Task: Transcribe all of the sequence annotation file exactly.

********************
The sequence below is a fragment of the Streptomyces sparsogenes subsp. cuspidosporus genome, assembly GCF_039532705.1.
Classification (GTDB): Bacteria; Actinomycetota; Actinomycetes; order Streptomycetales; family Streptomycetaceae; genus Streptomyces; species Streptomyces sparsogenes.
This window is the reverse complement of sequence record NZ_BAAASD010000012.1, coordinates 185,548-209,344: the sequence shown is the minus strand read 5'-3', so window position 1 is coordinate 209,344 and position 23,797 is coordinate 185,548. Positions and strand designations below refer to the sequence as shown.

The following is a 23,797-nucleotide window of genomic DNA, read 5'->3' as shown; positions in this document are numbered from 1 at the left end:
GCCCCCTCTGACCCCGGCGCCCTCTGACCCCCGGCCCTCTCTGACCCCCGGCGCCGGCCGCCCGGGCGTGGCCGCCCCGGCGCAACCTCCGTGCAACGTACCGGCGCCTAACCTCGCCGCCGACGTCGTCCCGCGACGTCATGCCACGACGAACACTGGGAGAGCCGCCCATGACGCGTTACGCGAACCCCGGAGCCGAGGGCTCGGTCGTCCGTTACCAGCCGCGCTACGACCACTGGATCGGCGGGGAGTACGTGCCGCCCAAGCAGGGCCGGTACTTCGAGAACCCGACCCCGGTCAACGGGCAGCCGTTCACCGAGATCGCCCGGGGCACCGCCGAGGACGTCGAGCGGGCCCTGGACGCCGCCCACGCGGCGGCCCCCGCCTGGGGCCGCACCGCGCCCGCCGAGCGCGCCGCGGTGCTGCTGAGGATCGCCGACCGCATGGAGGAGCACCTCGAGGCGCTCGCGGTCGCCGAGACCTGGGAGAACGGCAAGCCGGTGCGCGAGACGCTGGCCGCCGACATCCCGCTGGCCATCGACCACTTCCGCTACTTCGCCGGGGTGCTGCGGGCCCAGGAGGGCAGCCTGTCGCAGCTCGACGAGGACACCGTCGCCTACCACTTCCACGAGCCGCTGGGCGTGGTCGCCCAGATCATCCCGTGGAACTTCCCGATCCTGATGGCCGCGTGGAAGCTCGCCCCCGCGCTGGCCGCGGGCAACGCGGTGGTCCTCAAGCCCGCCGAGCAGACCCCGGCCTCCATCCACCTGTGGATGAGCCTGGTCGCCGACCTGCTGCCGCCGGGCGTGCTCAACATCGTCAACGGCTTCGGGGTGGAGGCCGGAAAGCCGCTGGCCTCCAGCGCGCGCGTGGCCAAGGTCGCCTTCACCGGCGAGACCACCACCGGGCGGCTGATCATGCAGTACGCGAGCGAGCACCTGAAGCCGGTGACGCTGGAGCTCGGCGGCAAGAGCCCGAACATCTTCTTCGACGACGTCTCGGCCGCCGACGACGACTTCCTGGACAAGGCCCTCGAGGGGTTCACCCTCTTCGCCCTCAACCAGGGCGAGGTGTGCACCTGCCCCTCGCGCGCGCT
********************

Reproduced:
The sequence below is a fragment of the Streptomyces sparsogenes subsp. cuspidosporus genome, assembly GCF_039532705.1.
Classification (GTDB): Bacteria; Actinomycetota; Actinomycetes; order Streptomycetales; family Streptomycetaceae; genus Streptomyces; species Streptomyces sparsogenes.
This window is the reverse complement of sequence record NZ_BAAASD010000012.1, coordinates 185,548-209,344: the sequence shown is the minus strand read 5'-3', so window position 1 is coordinate 209,344 and position 23,797 is coordinate 185,548. Positions and strand designations below refer to the sequence as shown.

The following is a 23,797-nucleotide window of genomic DNA, read 5'->3' as shown; positions in this document are numbered from 1 at the left end:
GCCCCCTCTGACCCCGGCGCCCTCTGACCCCCGGCCCTCTCTGACCCCCGGCGCCGGCCGCCCGGGCGTGGCCGCCCCGGCGCAACCTCCGTGCAACGTACCGGCGCCTAACCTCGCCGCCGACGTCGTCCCGCGACGTCATGCCACGACGAACACTGGGAGAGCCGCCCATGACGCGTTACGCGAACCCCGGAGCCGAGGGCTCGGTCGTCCGTTACCAGCCGCGCTACGACCACTGGATCGGCGGGGAGTACGTGCCGCCCAAGCAGGGCCGGTACTTCGAGAACCCGACCCCGGTCAACGGGCAGCCGTTCACCGAGATCGCCCGGGGCACCGCCGAGGACGTCGAGCGGGCCCTGGACGCCGCCCACGCGGCGGCCCCCGCCTGGGGCCGCACCGCGCCCGCCGAGCGCGCCGCGGTGCTGCTGAGGATCGCCGACCGCATGGAGGAGCACCTCGAGGCGCTCGCGGTCGCCGAGACCTGGGAGAACGGCAAGCCGGTGCGCGAGACGCTGGCCGCCGACATCCCGCTGGCCATCGACCACTTCCGCTACTTCGCCGGGGTGCTGCGGGCCCAGGAGGGCAGCCTGTCGCAGCTCGACGAGGACACCGTCGCCTACCACTTCCACGAGCCGCTGGGCGTGGTCGCCCAGATCATCCCGTGGAACTTCCCGATCCTGATGGCCGCGTGGAAGCTCGCCCCCGCGCTGGCCGCGGGCAACGCGGTGGTCCTCAAGCCCGCCGAGCAGACCCCGGCCTCCATCCACCTGTGGATGAGCCTGGTCGCCGACCTGCTGCCGCCGGGCGTGCTCAACATCGTCAACGGCTTCGGGGTGGAGGCCGGAAAGCCGCTGGCCTCCAGCGCGCGCGTGGCCAAGGTCGCCTTCACCGGCGAGACCACCACCGGGCGGCTGATCATGCAGTACGCGAGCGAGCACCTGAAGCCGGTGACGCTGGAGCTCGGCGGCAAGAGCCCGAACATCTTCTTCGACGACGTCTCGGCCGCCGACGACGACTTCCTGGACAAGGCCCTCGAGGGGTTCACCCTCTTCGCCCTCAACCAGGGCGAGGTGTGCACCTGCCCCTCGCGCGCGCT